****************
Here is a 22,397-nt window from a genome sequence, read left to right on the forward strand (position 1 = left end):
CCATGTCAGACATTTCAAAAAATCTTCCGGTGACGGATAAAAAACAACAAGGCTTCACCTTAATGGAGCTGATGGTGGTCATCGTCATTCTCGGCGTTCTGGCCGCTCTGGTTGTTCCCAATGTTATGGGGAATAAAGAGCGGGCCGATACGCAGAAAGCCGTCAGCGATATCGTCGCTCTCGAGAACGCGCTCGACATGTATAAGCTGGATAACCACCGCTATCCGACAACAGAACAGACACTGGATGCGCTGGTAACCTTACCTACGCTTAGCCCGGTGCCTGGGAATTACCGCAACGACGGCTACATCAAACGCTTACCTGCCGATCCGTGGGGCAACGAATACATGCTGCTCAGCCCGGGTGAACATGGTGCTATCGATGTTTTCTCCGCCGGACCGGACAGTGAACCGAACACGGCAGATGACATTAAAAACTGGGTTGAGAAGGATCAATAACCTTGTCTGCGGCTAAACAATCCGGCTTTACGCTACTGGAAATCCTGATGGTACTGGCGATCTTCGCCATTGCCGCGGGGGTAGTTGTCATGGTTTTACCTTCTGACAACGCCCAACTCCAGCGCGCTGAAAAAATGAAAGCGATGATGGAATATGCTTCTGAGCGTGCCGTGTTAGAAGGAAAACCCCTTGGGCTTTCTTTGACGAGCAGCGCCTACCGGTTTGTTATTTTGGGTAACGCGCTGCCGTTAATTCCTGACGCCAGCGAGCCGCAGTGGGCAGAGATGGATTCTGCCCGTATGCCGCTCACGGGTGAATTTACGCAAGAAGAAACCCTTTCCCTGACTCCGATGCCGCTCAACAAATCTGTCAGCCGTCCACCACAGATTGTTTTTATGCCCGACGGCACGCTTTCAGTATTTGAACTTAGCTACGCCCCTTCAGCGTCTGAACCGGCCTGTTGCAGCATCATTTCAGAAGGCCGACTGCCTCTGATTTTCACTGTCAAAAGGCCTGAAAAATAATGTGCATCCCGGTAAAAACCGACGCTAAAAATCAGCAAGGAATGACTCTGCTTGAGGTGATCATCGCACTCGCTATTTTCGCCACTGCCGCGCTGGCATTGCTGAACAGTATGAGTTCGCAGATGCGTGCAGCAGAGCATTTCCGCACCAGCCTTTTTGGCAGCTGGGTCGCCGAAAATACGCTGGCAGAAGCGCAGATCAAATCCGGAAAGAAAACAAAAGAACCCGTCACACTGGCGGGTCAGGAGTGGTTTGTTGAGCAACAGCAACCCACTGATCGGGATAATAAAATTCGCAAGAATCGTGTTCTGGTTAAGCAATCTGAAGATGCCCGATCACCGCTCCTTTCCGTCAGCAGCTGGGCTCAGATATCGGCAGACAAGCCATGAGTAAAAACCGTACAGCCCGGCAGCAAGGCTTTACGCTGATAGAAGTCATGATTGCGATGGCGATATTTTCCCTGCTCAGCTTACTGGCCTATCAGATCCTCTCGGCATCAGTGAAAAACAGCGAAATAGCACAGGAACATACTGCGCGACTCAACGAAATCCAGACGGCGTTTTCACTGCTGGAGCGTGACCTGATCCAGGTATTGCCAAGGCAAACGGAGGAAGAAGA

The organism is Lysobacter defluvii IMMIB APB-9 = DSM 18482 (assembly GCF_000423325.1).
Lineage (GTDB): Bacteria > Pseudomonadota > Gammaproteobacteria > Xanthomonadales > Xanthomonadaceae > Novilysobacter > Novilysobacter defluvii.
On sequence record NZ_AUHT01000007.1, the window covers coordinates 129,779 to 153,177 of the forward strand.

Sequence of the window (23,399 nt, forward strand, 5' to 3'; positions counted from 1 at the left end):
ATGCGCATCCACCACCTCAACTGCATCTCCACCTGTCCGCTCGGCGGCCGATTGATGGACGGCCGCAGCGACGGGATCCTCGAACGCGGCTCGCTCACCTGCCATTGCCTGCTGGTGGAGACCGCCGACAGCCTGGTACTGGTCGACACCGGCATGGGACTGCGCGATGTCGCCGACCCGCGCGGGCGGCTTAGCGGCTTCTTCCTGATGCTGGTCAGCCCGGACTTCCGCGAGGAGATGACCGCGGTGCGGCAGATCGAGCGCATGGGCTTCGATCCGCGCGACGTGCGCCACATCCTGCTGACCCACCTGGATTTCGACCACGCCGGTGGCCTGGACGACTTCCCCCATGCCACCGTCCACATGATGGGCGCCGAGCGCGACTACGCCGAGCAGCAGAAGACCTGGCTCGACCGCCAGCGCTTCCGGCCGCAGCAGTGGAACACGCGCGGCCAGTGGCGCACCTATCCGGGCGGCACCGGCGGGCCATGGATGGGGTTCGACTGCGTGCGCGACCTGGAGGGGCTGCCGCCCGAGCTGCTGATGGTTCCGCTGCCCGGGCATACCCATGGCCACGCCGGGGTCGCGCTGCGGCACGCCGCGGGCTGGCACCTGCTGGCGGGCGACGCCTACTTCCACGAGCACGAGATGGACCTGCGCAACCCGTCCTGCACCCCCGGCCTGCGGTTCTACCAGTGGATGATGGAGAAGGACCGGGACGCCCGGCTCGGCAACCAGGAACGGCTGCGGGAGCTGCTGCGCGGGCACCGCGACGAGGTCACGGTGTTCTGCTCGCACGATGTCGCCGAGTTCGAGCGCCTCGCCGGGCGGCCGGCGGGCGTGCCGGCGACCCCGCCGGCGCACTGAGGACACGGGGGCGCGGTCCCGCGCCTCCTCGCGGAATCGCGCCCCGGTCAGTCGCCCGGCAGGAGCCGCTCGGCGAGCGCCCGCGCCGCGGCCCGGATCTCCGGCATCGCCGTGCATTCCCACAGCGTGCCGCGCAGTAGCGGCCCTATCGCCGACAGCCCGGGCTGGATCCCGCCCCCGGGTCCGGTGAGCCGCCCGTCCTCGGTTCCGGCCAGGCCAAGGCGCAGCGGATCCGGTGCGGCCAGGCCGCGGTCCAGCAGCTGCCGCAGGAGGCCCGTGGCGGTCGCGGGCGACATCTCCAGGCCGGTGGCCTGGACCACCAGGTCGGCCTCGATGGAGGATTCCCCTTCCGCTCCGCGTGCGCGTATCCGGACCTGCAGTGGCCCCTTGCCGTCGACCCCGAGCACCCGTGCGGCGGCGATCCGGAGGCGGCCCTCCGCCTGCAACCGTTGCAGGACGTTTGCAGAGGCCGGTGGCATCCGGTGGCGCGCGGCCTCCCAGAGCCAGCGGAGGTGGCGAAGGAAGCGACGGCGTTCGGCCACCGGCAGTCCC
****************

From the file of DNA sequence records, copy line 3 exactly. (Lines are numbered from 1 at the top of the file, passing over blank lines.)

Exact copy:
The organism is Lysobacter defluvii IMMIB APB-9 = DSM 18482 (assembly GCF_000423325.1).